Any idea what this 0.0000 ? How can I compare that to 0?
Thanks
G Patel wrote: Hello,
I'm having trouble with floating point problems.
I'm trying to write a function that calculates the distance between two cartesian points (integer coordinates). I have the function working, but it fails on one test case.
Here is my function:
double distance(int x1, int y1, int x2, int y2) { double deltax = (double)x1  x2; double deltay = (double)y1  y2; return sqrt(deltax*deltax + deltay*deltay); }
It works fine for most cases except that if deltax is really small compared to deltay (or vice versa), the addition inside the sqrt argument causes the smaller square value to be lost (because of adding a large float number with a small float number)).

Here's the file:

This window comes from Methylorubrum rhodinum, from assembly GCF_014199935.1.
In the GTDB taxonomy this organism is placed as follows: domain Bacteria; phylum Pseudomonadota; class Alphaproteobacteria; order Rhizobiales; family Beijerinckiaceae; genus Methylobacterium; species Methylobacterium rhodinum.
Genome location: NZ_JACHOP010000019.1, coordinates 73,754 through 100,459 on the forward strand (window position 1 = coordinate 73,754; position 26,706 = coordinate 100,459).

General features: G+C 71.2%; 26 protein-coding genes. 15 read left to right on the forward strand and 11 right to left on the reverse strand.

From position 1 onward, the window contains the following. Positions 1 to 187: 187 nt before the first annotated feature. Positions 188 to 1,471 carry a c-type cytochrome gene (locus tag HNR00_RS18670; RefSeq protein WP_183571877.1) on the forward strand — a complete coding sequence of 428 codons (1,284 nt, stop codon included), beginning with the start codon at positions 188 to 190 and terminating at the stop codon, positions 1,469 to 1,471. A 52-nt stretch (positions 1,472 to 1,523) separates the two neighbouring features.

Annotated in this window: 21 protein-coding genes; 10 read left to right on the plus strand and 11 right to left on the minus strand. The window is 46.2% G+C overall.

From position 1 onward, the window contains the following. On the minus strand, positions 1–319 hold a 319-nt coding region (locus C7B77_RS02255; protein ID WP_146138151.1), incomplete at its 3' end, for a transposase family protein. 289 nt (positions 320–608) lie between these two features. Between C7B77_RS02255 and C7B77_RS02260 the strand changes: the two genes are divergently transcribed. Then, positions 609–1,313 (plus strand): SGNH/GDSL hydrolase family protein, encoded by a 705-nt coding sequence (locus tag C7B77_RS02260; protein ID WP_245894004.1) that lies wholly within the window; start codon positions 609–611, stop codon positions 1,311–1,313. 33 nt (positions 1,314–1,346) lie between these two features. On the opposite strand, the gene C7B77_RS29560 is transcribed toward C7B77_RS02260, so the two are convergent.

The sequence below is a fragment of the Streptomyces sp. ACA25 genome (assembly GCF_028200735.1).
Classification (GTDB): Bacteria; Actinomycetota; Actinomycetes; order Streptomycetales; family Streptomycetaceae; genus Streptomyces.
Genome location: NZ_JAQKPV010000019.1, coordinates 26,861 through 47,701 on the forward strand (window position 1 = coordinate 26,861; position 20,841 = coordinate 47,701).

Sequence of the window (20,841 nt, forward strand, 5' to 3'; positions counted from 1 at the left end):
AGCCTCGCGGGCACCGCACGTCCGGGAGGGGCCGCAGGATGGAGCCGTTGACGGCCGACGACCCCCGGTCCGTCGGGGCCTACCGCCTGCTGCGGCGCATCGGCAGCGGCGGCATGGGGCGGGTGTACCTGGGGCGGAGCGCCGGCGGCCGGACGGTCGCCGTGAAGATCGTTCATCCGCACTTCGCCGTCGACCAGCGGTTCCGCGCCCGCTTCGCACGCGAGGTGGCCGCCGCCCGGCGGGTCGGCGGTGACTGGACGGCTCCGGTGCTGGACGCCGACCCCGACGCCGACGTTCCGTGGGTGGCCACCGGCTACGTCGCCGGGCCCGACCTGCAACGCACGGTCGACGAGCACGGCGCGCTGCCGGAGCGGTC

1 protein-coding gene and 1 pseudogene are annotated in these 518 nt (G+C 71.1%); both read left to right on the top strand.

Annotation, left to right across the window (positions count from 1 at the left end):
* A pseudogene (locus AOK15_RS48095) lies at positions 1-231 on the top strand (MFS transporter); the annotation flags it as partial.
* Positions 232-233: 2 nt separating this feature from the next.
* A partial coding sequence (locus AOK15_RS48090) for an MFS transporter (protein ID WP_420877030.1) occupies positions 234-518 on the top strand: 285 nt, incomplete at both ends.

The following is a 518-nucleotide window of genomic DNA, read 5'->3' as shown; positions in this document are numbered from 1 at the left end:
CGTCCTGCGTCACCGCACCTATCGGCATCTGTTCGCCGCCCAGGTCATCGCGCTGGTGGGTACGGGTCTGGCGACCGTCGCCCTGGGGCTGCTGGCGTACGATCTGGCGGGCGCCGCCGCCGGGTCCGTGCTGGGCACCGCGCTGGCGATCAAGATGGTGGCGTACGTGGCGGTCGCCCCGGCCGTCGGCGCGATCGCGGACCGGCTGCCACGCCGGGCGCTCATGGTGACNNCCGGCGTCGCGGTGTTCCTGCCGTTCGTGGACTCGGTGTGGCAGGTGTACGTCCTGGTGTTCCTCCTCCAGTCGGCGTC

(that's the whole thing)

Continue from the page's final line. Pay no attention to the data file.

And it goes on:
example: deltax = 1 deltay = 1999998
What this distance function returns is exactly what would be returned if only one of the dimensions were 19 999 98.
This is crucial because I need the distance formula to work within a certain tolerance so I can check to see if triangles are right or oblique.
Does anyone know any tricks that I can use to preserve the "effect" of the small deltax in the distance?
Thanks
don't rely on the printing... with
printf ("dist ((%d, %d), (%d, %d)) == %14.8f\n", x1, y1, x2, y2, d);
i'va got the rigth result
dist ((0, 0), (1, 1999998)) == 1999998.00000025
Xavier
In article <11**********************@g49g2000cwa.googlegroups .com>,